Bushfire is a constant threat to Australia which has been exacerbated by climate change. For example, the 2019 20 Australian bushfire season, colloquially known as the Black Summer, was a period of unusually intense bushfires in many parts of Australia, started in June 2019 and continued through to May 2020. In total, more than 9,352 buildings were destroyed with 34 direct deaths and 417 indirect deaths due to bushfire smoke inhalation.
The aim of this project is to exploit interferometric coherence of high resolution satellite SAR imagery in order to detect bushfire early and reliably, monitor its spread day and night and in all weather conditions, and hence greatly improve our bushfire management capabilities. Project activities include not only the development of a robust satellite SAR based ‘production line’ to convert sensing imagery to fire intelligence, but also a number of comprehensive bushfire case studies across states. The expected outcomes are:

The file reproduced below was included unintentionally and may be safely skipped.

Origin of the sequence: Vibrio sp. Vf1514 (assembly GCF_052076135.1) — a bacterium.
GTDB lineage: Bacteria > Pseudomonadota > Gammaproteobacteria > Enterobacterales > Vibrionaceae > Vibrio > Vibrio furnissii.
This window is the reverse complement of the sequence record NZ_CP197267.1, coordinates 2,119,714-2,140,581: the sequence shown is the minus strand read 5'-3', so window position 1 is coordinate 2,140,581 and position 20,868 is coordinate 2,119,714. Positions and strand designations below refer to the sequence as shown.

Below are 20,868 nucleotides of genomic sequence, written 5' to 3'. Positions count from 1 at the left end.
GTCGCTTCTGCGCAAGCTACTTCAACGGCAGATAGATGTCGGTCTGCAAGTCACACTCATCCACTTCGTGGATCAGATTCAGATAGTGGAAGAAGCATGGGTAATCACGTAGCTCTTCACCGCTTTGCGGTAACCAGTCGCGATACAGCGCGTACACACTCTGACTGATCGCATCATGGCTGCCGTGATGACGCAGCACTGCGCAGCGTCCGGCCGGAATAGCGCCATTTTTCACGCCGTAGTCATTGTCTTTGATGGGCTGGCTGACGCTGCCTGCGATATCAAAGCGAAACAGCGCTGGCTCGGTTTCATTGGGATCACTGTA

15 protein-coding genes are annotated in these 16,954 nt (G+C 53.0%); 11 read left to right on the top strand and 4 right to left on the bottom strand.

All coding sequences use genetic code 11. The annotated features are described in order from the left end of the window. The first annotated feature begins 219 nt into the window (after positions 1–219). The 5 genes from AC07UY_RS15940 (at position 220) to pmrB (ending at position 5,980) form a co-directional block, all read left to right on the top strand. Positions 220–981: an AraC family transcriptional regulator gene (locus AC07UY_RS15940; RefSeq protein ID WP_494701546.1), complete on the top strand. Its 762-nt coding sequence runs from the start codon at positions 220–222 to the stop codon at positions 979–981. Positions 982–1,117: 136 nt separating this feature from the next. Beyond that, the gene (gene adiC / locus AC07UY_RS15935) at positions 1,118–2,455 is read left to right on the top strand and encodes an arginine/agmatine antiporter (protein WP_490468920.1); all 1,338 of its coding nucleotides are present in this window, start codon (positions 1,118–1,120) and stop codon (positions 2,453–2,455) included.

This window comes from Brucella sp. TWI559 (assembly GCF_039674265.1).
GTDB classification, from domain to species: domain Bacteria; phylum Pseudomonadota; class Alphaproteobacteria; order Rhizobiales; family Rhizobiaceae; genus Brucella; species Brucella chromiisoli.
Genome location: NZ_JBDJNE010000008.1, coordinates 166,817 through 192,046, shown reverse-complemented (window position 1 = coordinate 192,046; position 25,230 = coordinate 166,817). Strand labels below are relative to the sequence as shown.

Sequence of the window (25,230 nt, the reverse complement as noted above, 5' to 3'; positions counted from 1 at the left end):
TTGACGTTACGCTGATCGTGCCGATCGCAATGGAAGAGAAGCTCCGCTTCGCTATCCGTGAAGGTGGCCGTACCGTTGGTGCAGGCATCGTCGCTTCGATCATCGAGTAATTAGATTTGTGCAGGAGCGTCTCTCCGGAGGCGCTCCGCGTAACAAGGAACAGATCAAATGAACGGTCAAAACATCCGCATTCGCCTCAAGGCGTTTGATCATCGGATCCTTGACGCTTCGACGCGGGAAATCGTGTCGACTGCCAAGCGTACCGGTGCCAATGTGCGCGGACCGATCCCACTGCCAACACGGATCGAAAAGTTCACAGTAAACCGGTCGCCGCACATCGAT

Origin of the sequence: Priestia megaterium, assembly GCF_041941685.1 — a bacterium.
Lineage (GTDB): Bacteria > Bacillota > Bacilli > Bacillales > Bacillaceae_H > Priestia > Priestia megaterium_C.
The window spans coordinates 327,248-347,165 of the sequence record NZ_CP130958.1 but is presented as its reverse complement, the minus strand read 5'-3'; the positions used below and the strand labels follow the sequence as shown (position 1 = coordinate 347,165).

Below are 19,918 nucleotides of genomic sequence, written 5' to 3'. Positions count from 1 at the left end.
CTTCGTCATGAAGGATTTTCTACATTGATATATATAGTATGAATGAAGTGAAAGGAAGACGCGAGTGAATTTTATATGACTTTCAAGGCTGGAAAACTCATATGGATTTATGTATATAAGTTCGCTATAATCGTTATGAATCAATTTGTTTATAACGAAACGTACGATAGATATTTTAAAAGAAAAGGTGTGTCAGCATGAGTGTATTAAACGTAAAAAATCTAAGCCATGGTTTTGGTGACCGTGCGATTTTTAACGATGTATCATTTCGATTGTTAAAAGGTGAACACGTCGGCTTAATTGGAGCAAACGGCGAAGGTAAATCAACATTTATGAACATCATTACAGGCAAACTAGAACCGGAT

1) an innovative tool based on satellite SAR (e.g. 3 metre resolution Sentinel-1A, 1B and NovaSAR) ready to be integrated into the existing bushfire information systems such as the Digital Earth Australia Hotspot (DEAH) system, which complements its planned upgrade through the addition of shortwave infrared information from geostationary satellites (e.g. Himawari-8);
2) technical reports on several case studies of using the new tool to detect and monitor bushfires which may occur in the 2021-2022 and 2022-2023 fire seasons; and 3) a report
detailing recommendations for future follow-on project phases by a group of workshop attendees of industry-gathered emergency services clients.